WASHINGTON — Primarily because of a surge in shipments by Mexico and China, textile and apparel imports rose 12.7 percent in September compared with a year ago, the Commerce Department reported Friday.
Total textile and apparel imports recorded for September were 1.58 billion square meters equivalent. It was the second largest import month on record, after 1.73 billion SME in August. For the first nine months of this year, aggregate imports were 13.01 billion SME, a 9 percent increase over a year earlier.
Imports for the year ending in September were 16.92 billion SME, a 9.2 percent rise from the previous period.
Apparel imports soared 17.4 percent in September to 806.3 million SME. In the first three quarters of this year they were up 9.9 percent to 6.3 billion SME and for the year ending in September apparel imports rose 9.2 percent to 8.11 billion SME.
Textile import levels during September were moderate compared with those for apparel. Imports rose 8.1 percent to 774.8 million SME. For the year to date textile imports rose 8.1 percent to 6.71 billion SME and for the year ending in September textile imports rose 9.2 percent to 8.81 billion SME.
In analyzing the import data, Donald Foote, director of the agreements division of Commerce’s Office of Textiles and Apparel, noted that the 9 percent rise in overall import levels in the first three quarters was virtually identical to the 9.1 percent increase recorded in the same 1993 period.
Mexico again was the big import story of the month. In September, textile and apparel shipments from Mexico soared 41 percent, or 28 million SME, to 96 million SME. Mexican apparel imports bounded up 65.6 percent to 47 million SME. Foote said about 90 percent of this apparel trade qualified for benefits under the North American Free Trade Agreement. U.S. imports of textiles from Mexico in September jumped 23.5 percent to 49 million SME. For the year to date Mexico’s total textile and apparel shipments to the U.S. were 686 million SME, up 143 million SME from the year earlier, or 26.4 percent.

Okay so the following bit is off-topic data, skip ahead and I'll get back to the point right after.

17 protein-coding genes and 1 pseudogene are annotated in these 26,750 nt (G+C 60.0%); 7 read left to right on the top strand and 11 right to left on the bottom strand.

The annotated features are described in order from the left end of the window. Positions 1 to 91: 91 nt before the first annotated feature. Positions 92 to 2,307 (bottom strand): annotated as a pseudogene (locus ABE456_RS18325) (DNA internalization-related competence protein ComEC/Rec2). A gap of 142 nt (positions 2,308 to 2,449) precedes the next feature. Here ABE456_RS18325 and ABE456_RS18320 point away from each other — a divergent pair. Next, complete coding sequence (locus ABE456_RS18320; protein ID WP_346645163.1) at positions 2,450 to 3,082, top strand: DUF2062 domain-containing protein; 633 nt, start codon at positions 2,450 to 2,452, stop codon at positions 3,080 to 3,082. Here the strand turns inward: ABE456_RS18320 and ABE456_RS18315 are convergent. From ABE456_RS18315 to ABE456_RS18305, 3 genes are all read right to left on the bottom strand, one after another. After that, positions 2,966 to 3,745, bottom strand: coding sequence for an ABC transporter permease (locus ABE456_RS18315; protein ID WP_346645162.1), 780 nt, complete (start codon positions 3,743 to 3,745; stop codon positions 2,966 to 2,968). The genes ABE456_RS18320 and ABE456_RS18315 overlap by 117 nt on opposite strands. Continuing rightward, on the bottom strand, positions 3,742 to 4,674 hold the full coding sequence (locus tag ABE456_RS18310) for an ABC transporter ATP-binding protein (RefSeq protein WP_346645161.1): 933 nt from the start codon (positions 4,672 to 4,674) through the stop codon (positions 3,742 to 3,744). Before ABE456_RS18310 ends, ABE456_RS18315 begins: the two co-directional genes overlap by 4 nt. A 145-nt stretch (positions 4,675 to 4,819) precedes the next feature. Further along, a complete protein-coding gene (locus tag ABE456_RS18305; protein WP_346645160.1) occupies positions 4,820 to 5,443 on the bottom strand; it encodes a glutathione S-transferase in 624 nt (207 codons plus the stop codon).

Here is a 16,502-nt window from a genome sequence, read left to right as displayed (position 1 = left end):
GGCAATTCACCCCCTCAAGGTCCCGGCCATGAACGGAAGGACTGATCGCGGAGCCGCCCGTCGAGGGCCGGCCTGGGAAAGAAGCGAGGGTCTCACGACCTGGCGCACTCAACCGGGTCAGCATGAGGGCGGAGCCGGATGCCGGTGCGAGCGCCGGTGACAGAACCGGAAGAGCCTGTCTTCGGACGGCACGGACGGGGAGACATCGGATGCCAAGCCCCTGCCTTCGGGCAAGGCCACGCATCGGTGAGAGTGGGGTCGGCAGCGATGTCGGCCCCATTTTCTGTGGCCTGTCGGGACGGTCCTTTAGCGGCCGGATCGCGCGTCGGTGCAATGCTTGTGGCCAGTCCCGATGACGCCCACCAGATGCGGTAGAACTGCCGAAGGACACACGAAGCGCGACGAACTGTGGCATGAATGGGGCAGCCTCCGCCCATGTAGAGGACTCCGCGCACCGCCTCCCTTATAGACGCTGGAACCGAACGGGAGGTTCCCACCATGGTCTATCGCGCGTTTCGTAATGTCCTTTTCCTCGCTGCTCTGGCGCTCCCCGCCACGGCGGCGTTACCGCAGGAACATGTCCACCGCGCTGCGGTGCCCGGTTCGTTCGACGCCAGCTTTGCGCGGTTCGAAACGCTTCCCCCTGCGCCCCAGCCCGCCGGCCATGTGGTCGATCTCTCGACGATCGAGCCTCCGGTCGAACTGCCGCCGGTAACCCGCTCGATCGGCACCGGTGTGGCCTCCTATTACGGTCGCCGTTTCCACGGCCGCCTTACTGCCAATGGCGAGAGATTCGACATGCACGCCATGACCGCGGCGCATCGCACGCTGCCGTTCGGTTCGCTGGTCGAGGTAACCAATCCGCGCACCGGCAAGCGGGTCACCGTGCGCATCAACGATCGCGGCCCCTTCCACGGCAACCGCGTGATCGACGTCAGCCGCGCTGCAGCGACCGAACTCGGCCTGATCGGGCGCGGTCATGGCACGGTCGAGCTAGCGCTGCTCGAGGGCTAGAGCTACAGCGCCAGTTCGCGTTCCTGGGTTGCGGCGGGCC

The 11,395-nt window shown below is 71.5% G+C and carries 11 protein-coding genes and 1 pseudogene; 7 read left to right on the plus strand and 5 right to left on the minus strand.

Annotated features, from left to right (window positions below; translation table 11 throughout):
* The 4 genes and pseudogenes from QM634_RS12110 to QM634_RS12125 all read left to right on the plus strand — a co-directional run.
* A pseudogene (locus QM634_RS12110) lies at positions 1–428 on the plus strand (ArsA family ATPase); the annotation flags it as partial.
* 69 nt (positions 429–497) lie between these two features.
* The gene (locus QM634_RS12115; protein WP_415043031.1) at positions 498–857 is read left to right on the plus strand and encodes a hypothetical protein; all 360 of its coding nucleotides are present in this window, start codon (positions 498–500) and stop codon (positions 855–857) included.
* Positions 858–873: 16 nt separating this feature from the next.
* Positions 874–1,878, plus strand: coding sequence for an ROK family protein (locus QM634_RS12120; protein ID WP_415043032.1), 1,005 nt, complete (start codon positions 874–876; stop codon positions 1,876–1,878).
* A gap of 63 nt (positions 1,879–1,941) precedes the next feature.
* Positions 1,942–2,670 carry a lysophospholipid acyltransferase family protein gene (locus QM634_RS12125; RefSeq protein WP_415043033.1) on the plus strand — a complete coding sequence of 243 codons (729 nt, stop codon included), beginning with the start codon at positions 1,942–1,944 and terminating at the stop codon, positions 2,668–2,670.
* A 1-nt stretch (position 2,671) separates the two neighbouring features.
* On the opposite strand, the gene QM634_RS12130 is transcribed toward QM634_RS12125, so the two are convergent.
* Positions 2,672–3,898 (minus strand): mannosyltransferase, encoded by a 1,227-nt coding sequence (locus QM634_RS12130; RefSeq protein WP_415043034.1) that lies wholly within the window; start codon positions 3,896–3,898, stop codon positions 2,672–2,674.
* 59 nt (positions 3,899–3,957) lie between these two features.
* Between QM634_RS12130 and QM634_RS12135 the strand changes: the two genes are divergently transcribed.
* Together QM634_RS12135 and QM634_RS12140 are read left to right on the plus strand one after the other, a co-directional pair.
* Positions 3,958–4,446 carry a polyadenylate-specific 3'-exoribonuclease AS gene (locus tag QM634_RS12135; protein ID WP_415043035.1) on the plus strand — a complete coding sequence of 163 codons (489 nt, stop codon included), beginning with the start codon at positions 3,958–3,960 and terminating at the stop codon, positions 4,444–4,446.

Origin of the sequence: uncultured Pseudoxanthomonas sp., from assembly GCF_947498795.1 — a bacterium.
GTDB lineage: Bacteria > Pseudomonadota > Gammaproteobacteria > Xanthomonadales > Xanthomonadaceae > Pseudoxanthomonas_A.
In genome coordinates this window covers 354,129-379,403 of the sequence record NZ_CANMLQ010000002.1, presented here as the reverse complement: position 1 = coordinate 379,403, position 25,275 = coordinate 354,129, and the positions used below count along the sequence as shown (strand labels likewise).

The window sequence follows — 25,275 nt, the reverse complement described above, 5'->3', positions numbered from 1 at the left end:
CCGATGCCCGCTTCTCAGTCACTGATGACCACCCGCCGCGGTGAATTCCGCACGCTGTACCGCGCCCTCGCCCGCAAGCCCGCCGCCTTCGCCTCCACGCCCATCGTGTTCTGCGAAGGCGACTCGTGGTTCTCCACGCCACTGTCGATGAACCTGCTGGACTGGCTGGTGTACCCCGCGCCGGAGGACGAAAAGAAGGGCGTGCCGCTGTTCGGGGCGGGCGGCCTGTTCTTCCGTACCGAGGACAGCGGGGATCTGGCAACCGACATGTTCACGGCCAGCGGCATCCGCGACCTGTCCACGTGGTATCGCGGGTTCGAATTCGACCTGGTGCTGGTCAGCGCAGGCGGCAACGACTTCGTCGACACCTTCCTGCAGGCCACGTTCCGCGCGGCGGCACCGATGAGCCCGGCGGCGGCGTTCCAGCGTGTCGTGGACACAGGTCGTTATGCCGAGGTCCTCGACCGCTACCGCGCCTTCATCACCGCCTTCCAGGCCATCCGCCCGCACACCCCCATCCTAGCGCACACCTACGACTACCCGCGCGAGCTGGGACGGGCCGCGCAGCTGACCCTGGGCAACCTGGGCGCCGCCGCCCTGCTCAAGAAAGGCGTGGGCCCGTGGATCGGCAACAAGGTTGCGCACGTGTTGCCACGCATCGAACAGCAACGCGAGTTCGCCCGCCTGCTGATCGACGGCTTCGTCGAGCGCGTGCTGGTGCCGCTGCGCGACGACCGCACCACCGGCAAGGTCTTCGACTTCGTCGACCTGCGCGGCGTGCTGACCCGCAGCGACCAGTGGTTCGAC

These increases by Mexico, the U.S.’s fifth-largest shipper, dwarfed those of other nations, save for Canada. The U.S.’s other NAFTA partner exported a total of 982 million SME to the U.S., virtually all textiles, in the first nine months of this year, up 167 million SME, or 20.5 percent.
Turning to the overall import report for September, Foote said almost half of all import growth was due to shipments from Mexico, Canada, the European Union and Caribbean Basin nations. Imports from these nations are not heavily limited by the U.S. and often not limited at all.
Of the 1.07 billion rise in textile and apparel imports in the first three quarters of 1994, shipments by from these areas contributed 529 million SME, or 49.2 percent.
The Commerce official also noted that for September, China’s textile and apparel shipments rose 19.7 million SME, or by 19.7 percent, to 223 million SME. He noted these exports to the U.S. were up 13.5 percent for the third quarter, after dropping 1.5 percent in the first three months and rising a scant 0.9 percent in the second. Foote, who termed the recent increases “a surge,” indicated they should abate in the final quarter of this year as the number of quota embargoes grows.
Meanwhile, Walter Elisha, the American Textile Manufacturers Institute’s first vice president, and Springs Industries’ chairman and ceo, cited the September trade data to bolster domestic textile manufacturers’ contentions that legislation implementing the Uruguay Round must retain a provision changing U.S. import law so that sewing confers origin on apparel, not cutting, as is presently the case.
“We are convinced that these Hong Kong [apparel] shipments represent China’s repeated use of a loophole in Customs Service rulings which allow garments to be cut in Hong Kong and claimed against Hong Kong’s quota when, in fact, the apparel is being assembled in China,” said Elisha in a statement Friday.
Hong Kong’s textile-apparel exports grew 11.7 percent in the first quarter, 12.9 percent in the second and 14.7 percent in the third.
— Fairchild News Service

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